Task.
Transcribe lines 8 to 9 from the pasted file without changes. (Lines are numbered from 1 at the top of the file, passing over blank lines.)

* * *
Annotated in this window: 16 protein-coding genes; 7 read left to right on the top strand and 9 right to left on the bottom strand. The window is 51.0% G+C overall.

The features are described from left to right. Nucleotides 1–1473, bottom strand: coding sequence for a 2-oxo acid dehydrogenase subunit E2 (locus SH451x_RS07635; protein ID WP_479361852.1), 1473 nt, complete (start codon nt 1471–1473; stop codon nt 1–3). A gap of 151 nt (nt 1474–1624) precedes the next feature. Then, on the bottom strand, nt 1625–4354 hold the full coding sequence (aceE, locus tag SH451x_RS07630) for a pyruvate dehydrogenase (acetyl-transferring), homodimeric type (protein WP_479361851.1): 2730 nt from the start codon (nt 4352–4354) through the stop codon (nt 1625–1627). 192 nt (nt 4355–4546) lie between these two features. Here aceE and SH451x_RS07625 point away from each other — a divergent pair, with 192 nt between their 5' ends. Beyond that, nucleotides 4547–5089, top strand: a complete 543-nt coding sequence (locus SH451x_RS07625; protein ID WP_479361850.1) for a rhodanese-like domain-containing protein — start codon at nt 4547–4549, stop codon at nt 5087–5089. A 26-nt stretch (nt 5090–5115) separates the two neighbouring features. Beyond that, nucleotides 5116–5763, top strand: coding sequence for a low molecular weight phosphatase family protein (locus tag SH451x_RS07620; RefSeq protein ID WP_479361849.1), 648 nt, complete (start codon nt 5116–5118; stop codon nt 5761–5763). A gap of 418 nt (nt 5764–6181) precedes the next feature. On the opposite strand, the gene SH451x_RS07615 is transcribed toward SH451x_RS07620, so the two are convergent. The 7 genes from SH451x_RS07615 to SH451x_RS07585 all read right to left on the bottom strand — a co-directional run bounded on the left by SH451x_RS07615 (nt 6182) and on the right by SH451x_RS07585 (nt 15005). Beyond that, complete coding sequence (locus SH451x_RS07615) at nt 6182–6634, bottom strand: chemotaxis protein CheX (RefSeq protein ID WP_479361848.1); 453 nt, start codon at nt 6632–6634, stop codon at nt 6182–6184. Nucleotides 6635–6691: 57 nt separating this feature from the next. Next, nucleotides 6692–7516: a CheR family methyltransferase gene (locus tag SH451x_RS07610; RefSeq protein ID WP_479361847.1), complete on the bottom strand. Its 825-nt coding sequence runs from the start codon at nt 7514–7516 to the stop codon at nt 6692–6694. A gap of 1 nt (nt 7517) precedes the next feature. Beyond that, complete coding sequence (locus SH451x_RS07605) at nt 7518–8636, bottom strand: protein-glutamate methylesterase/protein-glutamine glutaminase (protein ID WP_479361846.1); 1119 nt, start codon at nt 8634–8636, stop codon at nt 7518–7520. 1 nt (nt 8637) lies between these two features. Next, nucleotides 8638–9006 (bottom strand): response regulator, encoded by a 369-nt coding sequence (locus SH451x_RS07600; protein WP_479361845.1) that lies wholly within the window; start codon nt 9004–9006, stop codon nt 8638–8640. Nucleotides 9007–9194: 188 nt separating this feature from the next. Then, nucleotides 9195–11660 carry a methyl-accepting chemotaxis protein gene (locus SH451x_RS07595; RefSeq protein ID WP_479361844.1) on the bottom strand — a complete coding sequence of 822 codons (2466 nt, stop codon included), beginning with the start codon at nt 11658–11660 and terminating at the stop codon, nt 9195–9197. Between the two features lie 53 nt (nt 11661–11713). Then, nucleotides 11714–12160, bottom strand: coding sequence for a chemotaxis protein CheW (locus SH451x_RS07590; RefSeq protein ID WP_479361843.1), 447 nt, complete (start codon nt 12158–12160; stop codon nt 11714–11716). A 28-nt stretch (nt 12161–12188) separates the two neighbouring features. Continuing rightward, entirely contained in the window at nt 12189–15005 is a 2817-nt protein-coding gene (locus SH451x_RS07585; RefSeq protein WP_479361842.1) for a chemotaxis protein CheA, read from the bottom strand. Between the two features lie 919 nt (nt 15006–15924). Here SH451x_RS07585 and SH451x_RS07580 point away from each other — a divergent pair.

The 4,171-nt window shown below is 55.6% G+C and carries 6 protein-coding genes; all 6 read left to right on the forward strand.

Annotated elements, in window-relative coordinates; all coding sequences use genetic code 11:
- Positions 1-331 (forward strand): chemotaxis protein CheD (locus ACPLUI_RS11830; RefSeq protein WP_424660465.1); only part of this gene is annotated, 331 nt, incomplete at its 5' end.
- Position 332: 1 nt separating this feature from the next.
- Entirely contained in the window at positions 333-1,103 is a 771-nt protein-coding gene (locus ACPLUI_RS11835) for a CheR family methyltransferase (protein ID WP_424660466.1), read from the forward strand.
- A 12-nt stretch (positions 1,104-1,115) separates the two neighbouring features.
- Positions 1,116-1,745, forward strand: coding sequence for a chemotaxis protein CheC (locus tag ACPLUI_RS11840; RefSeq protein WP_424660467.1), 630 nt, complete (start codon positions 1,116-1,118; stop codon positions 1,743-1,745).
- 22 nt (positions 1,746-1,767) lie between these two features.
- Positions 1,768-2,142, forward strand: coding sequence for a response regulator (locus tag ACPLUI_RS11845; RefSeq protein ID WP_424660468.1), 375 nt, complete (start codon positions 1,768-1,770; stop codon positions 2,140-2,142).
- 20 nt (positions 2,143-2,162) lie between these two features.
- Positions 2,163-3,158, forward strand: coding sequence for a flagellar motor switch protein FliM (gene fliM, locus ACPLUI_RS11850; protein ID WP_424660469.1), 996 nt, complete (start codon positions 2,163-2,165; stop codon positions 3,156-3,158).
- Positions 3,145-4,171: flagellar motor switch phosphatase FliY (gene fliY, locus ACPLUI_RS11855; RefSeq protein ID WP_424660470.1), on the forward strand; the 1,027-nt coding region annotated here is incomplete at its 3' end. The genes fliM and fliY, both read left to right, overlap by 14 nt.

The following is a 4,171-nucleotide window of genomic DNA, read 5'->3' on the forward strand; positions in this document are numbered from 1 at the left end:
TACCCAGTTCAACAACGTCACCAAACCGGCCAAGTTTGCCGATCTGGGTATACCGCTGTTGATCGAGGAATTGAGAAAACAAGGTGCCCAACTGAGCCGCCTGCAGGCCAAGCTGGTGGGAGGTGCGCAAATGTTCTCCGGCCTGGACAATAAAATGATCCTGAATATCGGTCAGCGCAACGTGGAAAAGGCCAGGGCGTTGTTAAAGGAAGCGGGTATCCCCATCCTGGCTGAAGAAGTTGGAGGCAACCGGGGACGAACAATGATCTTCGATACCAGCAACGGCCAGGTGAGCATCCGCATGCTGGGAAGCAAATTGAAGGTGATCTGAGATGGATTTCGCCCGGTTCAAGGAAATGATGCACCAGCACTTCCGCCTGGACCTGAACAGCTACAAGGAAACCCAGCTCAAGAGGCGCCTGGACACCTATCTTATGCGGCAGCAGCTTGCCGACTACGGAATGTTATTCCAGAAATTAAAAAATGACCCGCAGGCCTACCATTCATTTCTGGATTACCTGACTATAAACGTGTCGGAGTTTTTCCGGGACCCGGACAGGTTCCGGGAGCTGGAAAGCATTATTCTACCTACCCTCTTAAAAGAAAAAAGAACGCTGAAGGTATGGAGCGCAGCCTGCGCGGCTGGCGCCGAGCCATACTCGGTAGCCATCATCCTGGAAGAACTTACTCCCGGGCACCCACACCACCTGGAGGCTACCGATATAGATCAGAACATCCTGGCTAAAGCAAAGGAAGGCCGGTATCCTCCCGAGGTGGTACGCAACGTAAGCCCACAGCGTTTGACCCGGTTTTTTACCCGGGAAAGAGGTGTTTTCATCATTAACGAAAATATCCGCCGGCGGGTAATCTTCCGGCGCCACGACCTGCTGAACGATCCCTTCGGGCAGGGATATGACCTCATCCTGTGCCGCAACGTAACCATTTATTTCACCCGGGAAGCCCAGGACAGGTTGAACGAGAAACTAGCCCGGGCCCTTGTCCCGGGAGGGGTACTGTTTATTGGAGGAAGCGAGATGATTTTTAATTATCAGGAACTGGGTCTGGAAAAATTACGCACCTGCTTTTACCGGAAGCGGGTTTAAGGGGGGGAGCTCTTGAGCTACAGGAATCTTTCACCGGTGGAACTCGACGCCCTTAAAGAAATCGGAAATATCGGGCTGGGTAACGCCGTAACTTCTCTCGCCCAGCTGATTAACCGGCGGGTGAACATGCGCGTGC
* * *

- A 12-nt stretch (positions 1,104-1,115) separates the two neighbouring features.
- Positions 1,116-1,745, forward strand: coding sequence for a chemotaxis protein CheC (locus tag ACPLUI_RS11840; RefSeq protein WP_424660467.1), 630 nt, complete (start codon positions 1,116-1,118; stop codon positions 1,743-1,745).